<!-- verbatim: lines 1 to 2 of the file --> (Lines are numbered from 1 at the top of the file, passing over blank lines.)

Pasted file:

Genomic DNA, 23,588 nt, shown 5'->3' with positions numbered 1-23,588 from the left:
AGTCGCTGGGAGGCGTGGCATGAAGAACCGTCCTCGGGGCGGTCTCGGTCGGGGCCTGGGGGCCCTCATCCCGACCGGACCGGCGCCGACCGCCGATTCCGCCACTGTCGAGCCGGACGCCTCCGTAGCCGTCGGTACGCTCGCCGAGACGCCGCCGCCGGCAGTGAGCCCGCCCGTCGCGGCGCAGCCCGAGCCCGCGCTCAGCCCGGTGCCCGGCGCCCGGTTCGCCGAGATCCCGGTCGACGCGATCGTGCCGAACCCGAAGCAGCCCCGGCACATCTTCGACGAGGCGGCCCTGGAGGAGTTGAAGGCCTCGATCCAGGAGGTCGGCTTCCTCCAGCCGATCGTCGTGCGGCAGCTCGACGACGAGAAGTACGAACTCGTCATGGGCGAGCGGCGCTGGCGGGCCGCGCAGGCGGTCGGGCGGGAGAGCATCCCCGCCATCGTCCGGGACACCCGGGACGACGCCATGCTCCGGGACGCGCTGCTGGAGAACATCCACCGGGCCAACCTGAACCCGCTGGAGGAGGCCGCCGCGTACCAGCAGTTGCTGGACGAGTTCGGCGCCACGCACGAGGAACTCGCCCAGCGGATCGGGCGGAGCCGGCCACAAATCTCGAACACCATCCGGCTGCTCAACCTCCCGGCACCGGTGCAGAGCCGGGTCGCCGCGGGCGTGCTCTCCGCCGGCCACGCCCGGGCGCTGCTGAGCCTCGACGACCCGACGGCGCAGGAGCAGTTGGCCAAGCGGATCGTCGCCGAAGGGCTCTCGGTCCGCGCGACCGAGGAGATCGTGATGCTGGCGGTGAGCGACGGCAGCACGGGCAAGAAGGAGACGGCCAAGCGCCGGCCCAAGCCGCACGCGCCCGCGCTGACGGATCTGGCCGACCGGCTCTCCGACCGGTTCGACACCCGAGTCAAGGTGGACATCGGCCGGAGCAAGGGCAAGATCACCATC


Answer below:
Genomic DNA, 23,588 nt, shown 5'->3' with positions numbered 1-23,588 from the left:
AGTCGCTGGGAGGCGTGGCATGAAGAACCGTCCTCGGGGCGGTCTCGGTCGGGGCCTGGGGGCCCTCATCCCGACCGGACCGGCGCCGACCGCCGATTCCGCCACTGTCGAGCCGGACGCCTCCGTAGCCGTCGGTACGCTCGCCGAGACGCCGCCGCCGGCAGTGAGCCCGCCCGTCGCGGCGCAGCCCGAGCCCGCGCTCAGCCCGGTGCCCGGCGCCCGGTTCGCCGAGATCCCGGTCGACGCGATCGTGCCGAACCCGAAGCAGCCCCGGCACATCTTCGACGAGGCGGCCCTGGAGGAGTTGAAGGCCTCGATCCAGGAGGTCGGCTTCCTCCAGCCGATCGTCGTGCGGCAGCTCGACGACGAGAAGTACGAACTCGTCATGGGCGAGCGGCGCTGGCGGGCCGCGCAGGCGGTCGGGCGGGAGAGCATCCCCGCCATCGTCCGGGACACCCGGGACGACGCCATGCTCCGGGACGCGCTGCTGGAGAACATCCACCGGGCCAACCTGAACCCGCTGGAGGAGGCCGCCGCGTACCAGCAGTTGCTGGACGAGTTCGGCGCCACGCACGAGGAACTCGCCCAGCGGATCGGGCGGAGCCGGCCACAAATCTCGAACACCATCCGGCTGCTCAACCTCCCGGCACCGGTGCAGAGCCGGGTCGCCGCGGGCGTGCTCTCCGCCGGCCACGCCCGGGCGCTGCTGAGCCTCGACGACCCGACGGCGCAGGAGCAGTTGGCCAAGCGGATCGTCGCCGAAGGGCTCTCGGTCCGCGCGACCGAGGAGATCGTGATGCTGGCGGTGAGCGACGGCAGCACGGGCAAGAAGGAGACGGCCAAGCGCCGGCCCAAGCCGCACGCGCCCGCGCTGACGGATCTGGCCGACCGGCTCTCCGACCGGTTCGACACCCGAGTCAAGGTGGACATCGGCCGGAGCAAGGGCAAGATCACCATC